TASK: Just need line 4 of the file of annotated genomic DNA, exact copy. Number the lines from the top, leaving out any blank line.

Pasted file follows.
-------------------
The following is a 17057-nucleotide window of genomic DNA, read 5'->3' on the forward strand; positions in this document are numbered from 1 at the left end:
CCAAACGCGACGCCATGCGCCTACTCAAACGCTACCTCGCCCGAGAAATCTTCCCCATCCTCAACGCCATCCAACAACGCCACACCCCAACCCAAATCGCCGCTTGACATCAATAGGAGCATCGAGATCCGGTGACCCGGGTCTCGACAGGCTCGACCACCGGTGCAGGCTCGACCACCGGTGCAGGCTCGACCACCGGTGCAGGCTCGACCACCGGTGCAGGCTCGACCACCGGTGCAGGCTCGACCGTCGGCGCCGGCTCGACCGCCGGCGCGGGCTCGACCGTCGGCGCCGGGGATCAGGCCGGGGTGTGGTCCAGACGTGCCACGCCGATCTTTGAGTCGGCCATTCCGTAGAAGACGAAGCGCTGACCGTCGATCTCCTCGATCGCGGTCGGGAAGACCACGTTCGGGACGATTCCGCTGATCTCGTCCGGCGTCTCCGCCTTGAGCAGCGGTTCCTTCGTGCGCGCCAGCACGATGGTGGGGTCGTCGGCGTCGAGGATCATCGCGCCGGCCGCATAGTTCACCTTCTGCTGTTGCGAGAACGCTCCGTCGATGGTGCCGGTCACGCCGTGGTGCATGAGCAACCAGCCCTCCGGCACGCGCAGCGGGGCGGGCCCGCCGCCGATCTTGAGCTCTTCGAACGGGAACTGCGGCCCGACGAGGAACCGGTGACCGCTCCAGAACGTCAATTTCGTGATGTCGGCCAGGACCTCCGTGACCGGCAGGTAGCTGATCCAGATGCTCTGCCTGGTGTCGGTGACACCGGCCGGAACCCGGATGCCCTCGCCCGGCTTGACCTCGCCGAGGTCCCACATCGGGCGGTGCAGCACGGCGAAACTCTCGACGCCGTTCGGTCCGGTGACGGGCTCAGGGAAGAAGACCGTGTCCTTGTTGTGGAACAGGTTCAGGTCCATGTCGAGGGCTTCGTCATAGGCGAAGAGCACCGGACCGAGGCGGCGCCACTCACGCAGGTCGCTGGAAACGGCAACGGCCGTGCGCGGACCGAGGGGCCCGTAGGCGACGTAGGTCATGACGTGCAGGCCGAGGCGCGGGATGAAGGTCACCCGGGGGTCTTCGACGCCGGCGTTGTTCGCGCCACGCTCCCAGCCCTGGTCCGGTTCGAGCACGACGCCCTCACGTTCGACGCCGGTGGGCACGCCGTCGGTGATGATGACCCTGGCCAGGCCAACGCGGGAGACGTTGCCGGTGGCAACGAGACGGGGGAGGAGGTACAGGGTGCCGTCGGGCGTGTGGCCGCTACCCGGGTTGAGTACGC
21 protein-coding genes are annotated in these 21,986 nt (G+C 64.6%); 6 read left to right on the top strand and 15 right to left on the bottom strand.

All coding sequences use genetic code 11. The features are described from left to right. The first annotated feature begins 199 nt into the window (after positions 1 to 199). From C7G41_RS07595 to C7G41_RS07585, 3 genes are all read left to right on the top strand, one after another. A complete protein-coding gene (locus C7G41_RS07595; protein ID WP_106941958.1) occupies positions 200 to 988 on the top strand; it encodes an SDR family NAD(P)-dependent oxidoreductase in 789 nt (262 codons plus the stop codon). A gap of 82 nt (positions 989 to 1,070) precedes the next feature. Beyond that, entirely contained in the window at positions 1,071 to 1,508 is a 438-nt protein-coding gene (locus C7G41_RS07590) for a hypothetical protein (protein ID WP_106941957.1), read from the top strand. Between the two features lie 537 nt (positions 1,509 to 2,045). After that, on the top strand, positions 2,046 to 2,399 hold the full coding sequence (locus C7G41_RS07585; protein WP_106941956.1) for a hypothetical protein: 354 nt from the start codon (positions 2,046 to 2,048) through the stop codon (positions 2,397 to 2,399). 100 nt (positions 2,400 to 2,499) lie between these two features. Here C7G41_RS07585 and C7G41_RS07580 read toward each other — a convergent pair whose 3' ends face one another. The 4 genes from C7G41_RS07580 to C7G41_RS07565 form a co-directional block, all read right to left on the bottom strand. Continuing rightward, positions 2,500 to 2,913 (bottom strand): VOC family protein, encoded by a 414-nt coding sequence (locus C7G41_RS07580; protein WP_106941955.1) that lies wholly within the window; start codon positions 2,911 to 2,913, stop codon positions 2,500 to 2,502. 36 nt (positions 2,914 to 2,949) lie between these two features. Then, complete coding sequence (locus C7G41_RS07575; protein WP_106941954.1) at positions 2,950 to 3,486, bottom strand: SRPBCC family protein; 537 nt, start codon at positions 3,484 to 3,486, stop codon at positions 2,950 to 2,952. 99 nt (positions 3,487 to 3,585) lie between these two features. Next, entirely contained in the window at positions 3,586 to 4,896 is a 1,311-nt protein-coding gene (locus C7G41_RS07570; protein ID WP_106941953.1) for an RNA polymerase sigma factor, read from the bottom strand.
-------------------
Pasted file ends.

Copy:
All coding sequences use genetic code 11. The features are described from left to right. The first annotated feature begins 199 nt into the window (after positions 1 to 199). From C7G41_RS07595 to C7G41_RS07585, 3 genes are all read left to right on the top strand, one after another. A complete protein-coding gene (locus C7G41_RS07595; protein ID WP_106941958.1) occupies positions 200 to 988 on the top strand; it encodes an SDR family NAD(P)-dependent oxidoreductase in 789 nt (262 codons plus the stop codon). A gap of 82 nt (positions 989 to 1,070) precedes the next feature. Beyond that, entirely contained in the window at positions 1,071 to 1,508 is a 438-nt protein-coding gene (locus C7G41_RS07590) for a hypothetical protein (protein ID WP_106941957.1), read from the top strand. Between the two features lie 537 nt (positions 1,509 to 2,045). After that, on the top strand, positions 2,046 to 2,399 hold the full coding sequence (locus C7G41_RS07585; protein WP_106941956.1) for a hypothetical protein: 354 nt from the start codon (positions 2,046 to 2,048) through the stop codon (positions 2,397 to 2,399). 100 nt (positions 2,400 to 2,499) lie between these two features. Here C7G41_RS07585 and C7G41_RS07580 read toward each other — a convergent pair whose 3' ends face one another. The 4 genes from C7G41_RS07580 to C7G41_RS07565 form a co-directional block, all read right to left on the bottom strand. Continuing rightward, positions 2,500 to 2,913 (bottom strand): VOC family protein, encoded by a 414-nt coding sequence (locus C7G41_RS07580; protein WP_106941955.1) that lies wholly within the window; start codon positions 2,911 to 2,913, stop codon positions 2,500 to 2,502. 36 nt (positions 2,914 to 2,949) lie between these two features. Then, complete coding sequence (locus C7G41_RS07575; protein WP_106941954.1) at positions 2,950 to 3,486, bottom strand: SRPBCC family protein; 537 nt, start codon at positions 3,484 to 3,486, stop codon at positions 2,950 to 2,952. 99 nt (positions 3,487 to 3,585) lie between these two features. Next, entirely contained in the window at positions 3,586 to 4,896 is a 1,311-nt protein-coding gene (locus C7G41_RS07570; protein ID WP_106941953.1) for an RNA polymerase sigma factor, read from the bottom strand.